Lady Golfer Columnist: Madeleine WinnettDecember 17, 2014 Courses & Travel
Never mind being an ist, the worst crime possible is to be politically correct
Ho, ho, ho! Well, that’s my approach to the time of jingle bells, Rudolph and unflattering paper hats, but I feel some people won’t be getting into the festive spirit in quite the same way this year.
Take Ted Bishop for instance. I know I am often a lone voice, but am I really the only person who feels a tiny bit sorry for the man? He made one teensy weensy gaffe, and now not only has he lost his job as president of the PGA of America, but he is to be expunged from the record books as well. Seriously? The man didn’t kill anyone. He didn’t go around mugging old people or drowning cats. He got one word wrong in a sentence.
In case you have no idea what I’m talking about, as Ian Poulter saw fit to cast aspersions on Sir Nick Faldo and Tom Watson’s Ryder Cup captaincy merits, Ted Bishop responded by putting on social media that Poulter sounded ‘like a little schoolgirl squealing during recess.’
I think that history will show that Poulter has hardly been immune from making a few inopportune remarks himself over the years!
In essence, I think what Bishop said was right – they were juvenile comments but his fatal mistake was to use the word ‘girl’ instead of ‘child.’ And that oversight has been very costly indeed. Soon, we won’t be able to read anything in the papers that anyone has said because no- one will dare to make a comment.
Golf is crying out for characters. Of course, he could have stuck to the tried-and-tested formula of ’staying in the moment and playing one shot at a time’ which I’m bored to death of hearing, but which we will inevitably hear more of because it is safe. Anything outside of that may be misinterpreted by someone who wants to be offended.
Golf is crying out for characters but as soon as someone says something from the ever-increasing censorship sheet, heaven help them! Yes, in hindsight it was a silly thing to say, but did I immediately perceive it to be the ’insensitive gender- based statement’ the baying hordes have turned it into? No!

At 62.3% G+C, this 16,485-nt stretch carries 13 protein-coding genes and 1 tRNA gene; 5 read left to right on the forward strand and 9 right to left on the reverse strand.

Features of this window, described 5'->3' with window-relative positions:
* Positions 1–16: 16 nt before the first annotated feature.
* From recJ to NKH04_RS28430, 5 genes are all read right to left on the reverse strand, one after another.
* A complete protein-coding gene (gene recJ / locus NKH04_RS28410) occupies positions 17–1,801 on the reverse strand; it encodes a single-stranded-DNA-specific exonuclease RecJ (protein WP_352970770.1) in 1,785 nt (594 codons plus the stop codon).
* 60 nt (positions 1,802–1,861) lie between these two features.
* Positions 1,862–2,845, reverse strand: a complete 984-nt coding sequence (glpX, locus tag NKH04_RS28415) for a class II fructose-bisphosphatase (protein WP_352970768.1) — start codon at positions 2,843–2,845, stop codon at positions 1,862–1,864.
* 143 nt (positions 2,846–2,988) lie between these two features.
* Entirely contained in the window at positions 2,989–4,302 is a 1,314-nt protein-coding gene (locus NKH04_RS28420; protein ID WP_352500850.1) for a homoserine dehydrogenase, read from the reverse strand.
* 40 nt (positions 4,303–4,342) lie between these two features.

I took it to be that he was implying that Poulter was behaving like a school kid. Does he wish he had phrased it differently now? I am sure he does.
So, why is the term ‘girl’ so offensive? Is it because it was used by a man? Would it have been OK if it had been used by a woman? Only this week I called someone a big girl’s blouse. Am I being sizeist, sexist and fashionist all in one statement there? Technically, I don’t even know what it really means. I called myself the exact same phrase a day later, but can I get away with it because I am a girl? I have no idea.
My niece is forever telling me to ’Man up’. Now I am wondering if I can sue her. I can foresee a couple of problems with that if I do go ahead – namely the atmosphere around the table may be a little frosty as we are all tucking into the turkey and, as the giving of presents doesn’t take place until after lunch, I may be a little light on things to open! As she is a student, she also doesn’t have any money, so on reflection I think I’ll let it pass.
My point is, we all say things that we don’t really mean and that were never intended by the way others perceive them. For instance, when I read that Rio Ferdinand had received a three-match ban for using a term that I had never heard of, but which was supposedly sexist, I thought that was karma after all his indignation about racist comments. I immediately thought it was a case of the pot calling the kettle…and then I stopped.
I couldn’t finish the sentence.
I meant the analogy in its purest form to mean that a person is guilty of the same thing of which they accuse someone else, but I immediately realised that because of the person I was referring to, anybody out there with a penchant for looking to trip people up could twist it to imply I was being racist. And that is truly alarming.
Who would you prefer to see coming down your chimney?
To me, far worse than being sexist, racist, heightist, gingerist, or any kind of ist is being politically correct, because that is the most offensive and damaging camp in society today. I defy anybody not to be an ’ist’ of some sort. If I had monitored every one of your conversations in the last year and broadcast what you had passed off as an innocuous phrase or joke, somebody somewhere with a sensitive disposition would have taken offence and labelled you an ’ist’ of some description.
So, with fear and trepidation at the prospect of offending some people, I am now going to boldly use the ’c’ word, and wish everyone a very Happy Christmas – and may I wish Ted Bishop one too.
Rest assured that in a world where the media are increasingly jumping on the PC bandwagon, not all of us think that your punishment fitted your crime.
Who would you prefer to see coming down your chimney – an overweight, myopic, bearded bloke, bellowing phrases like, “Ho, ho, ho, have I got a surprise for you little girl?”, or a sanitised stick insect with a sack of non-gender-specific toys in one hand and a human rights handbook in the other, lest he scrapes his elbows on his way down to eschew the glass of sherry and mince pie in favour of mineral water and a cereal bar? Old beardie gets my vote!
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